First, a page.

Shin Splints / Medial Tibial Stress Syndrome
Shin Splints, or for want of a better term, Medial Tibial Stress Syndrome (MTSS), is an umbrella term that covers pain on the inside of the shin (tibia).
What does it feel like and who gets it?:
Patients present with a vague, spreading ache on the lower half of the tibia with activity, usually sore at the start of activity and end, but ok during. As it progresses, pain increases with less activity, happens continually through activity and can even ache at rest. It is most common in runners and jumping athletes or sports where extended periods of field time (exertion) is required. It generally fits into the overuse category of injuries and I often find that the patient has had symptoms for an extended period, progressively getting worse with time and has started impacting on their ability to participate in their chosen Sport.
Where does the pain come from?:
Despite the condition being spoken about in the literature for decades, the exact pathology behind the pain is unknown despite an attempt by Winter et al in 2017, who found that there were no physiological changes to the bone, fascia or tendon between the painful side and the non-painful side. Despite this, Saeki et al in 2017 did find that two muscles were much stiffer in the painful side compared to non-painful sides which were the tibialis posterior and flexor digitorum longus (muscles of the lower leg), giving rise to possible sources of the pain experienced by patients.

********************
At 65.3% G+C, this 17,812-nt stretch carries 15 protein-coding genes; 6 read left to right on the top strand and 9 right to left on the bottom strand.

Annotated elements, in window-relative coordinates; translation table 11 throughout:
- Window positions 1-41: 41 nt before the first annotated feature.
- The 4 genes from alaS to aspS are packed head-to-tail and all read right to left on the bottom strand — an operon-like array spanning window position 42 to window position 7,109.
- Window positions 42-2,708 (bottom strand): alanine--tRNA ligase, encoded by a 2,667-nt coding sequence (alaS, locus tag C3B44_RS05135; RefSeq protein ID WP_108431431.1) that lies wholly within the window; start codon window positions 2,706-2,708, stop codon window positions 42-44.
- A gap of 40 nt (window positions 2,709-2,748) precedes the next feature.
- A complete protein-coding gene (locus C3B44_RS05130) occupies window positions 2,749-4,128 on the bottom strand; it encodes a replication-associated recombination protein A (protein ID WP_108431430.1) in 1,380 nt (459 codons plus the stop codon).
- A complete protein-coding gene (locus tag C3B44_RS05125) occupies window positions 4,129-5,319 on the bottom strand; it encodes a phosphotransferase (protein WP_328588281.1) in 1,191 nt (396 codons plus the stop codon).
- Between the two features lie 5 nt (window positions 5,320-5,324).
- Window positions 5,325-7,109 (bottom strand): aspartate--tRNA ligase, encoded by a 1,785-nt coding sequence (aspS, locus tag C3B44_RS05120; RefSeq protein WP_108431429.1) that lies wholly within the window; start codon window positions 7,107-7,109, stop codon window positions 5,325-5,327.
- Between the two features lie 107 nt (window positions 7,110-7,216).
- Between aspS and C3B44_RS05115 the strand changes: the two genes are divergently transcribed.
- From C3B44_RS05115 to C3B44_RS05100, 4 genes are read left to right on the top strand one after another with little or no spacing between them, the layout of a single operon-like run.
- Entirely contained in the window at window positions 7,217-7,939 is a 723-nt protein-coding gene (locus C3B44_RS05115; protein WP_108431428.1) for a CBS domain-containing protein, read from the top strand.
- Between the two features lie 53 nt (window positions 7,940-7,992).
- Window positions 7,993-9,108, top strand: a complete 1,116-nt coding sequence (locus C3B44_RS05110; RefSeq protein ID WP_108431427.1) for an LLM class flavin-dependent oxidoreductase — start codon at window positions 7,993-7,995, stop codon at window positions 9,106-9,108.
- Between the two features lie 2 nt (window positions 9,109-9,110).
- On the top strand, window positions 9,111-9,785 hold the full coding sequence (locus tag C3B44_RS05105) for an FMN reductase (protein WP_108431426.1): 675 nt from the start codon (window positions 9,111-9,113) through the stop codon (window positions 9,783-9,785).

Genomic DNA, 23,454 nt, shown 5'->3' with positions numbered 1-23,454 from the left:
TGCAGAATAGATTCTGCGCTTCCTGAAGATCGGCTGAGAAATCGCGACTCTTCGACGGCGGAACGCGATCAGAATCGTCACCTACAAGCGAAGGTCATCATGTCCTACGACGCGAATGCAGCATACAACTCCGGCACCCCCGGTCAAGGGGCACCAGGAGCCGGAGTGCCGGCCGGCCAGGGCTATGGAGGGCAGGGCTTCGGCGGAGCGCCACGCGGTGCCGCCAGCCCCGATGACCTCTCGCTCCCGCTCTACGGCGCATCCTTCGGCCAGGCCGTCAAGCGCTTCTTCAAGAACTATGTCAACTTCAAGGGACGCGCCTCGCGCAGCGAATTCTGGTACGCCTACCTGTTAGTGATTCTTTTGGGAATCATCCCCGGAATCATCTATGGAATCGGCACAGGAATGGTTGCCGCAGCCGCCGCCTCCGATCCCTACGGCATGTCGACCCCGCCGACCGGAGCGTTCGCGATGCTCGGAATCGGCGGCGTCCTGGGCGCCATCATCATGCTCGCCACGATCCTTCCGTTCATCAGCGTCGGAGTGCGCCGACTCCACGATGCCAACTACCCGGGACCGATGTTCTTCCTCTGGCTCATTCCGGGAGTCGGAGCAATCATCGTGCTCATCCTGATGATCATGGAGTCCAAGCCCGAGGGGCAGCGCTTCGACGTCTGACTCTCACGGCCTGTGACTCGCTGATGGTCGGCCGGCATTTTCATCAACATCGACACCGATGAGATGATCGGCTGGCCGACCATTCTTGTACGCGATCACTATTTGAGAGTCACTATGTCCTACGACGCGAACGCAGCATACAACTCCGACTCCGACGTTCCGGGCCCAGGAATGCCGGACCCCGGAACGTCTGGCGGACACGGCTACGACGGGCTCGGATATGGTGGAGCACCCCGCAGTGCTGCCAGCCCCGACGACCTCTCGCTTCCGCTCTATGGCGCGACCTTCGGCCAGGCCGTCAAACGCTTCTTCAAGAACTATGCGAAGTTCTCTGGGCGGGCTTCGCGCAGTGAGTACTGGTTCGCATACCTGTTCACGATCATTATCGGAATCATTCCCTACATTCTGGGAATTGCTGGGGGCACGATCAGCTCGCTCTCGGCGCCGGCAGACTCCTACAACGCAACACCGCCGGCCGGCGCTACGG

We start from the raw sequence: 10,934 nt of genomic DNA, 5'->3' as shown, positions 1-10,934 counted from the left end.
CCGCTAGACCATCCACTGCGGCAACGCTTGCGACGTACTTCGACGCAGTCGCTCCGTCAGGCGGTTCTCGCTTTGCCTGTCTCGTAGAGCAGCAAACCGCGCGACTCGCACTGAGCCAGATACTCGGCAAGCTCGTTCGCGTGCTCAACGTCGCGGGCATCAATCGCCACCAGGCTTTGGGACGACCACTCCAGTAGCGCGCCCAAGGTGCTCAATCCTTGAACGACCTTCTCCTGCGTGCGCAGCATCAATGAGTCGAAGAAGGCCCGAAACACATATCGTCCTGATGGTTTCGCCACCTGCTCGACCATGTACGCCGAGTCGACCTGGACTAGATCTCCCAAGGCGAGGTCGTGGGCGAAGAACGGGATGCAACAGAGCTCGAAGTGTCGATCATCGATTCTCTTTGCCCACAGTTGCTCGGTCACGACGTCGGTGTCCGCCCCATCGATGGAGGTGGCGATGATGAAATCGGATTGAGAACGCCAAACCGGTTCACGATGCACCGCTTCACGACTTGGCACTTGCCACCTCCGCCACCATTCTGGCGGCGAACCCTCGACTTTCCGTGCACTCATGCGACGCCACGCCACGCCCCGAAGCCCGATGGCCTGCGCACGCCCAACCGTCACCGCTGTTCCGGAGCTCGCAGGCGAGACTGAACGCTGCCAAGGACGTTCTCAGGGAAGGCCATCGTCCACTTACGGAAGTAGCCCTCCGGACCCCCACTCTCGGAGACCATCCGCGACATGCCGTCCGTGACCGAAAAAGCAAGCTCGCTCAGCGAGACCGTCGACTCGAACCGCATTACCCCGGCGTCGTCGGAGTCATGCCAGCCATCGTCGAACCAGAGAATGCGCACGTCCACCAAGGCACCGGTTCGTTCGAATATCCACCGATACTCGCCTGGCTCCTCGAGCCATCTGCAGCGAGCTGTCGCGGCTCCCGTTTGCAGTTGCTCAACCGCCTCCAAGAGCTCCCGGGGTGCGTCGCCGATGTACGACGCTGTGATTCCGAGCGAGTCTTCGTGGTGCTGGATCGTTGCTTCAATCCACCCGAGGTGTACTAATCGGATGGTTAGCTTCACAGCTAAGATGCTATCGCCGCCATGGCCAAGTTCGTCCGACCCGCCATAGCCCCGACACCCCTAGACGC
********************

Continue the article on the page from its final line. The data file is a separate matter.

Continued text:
Factors that may predispose a person to ‘shin splints’:
|· Old / worn out footwear
· Females more than Males
|· Overstriding / scissoring during / pelvic tilt with running technique|
|· Having a higher BMI (weight)
· Large increases in training load too quickly / over a short period of time
|· Increased navicular drop in weightbearing position (pronation or arch drop)|
|· Harder surface that you run/play on||· Weakness of segments of the hip|
|· Weakness of the ankle musculature, especially the two above and calves||· Step rate / Cadence during runs
· Recent changes to training load
Could it be anything else?:
As with all injuries, it is important to get a correct diagnosis to treat more effectively. Some other causes of shin pain can include:
- Tibial (shin) stress fracture
- Exertional/Compartment syndrome
- Sinister causes
- Referral from the lower back (rare cases)
What should you do if you think you have shin splints?
Seek out a Physiotherapist as we will take an accurate history to ensure that you get a correct diagnosis, as a correct diagnosis means more efficient management for you.
- Deliver quick pain-relieving techniques and strategies to give you faster relief
- Taping / soft-tissue treatments / temporary orthotics / dry needling / icing et al
- Give you a long-term solution by creating a graduated strength program (home/gym work)
- Targeting the ankle and the hip to better share tissue loading
- Provide you with tips on making changes to your running gait (style) after a running analysis
- Using video analysis and a biomechanical assessment
- Help you eliminate and give advice on reducing factors that increase shin splints, especially training and competition loads
- Thorough plan for return to play / training / plans for increasing loads of running
In the majority of cases, MTSS is treated very effectively with conservative management from your Physiotherapist through a thorough assessment of the causes and especially if all patient homework is completed!
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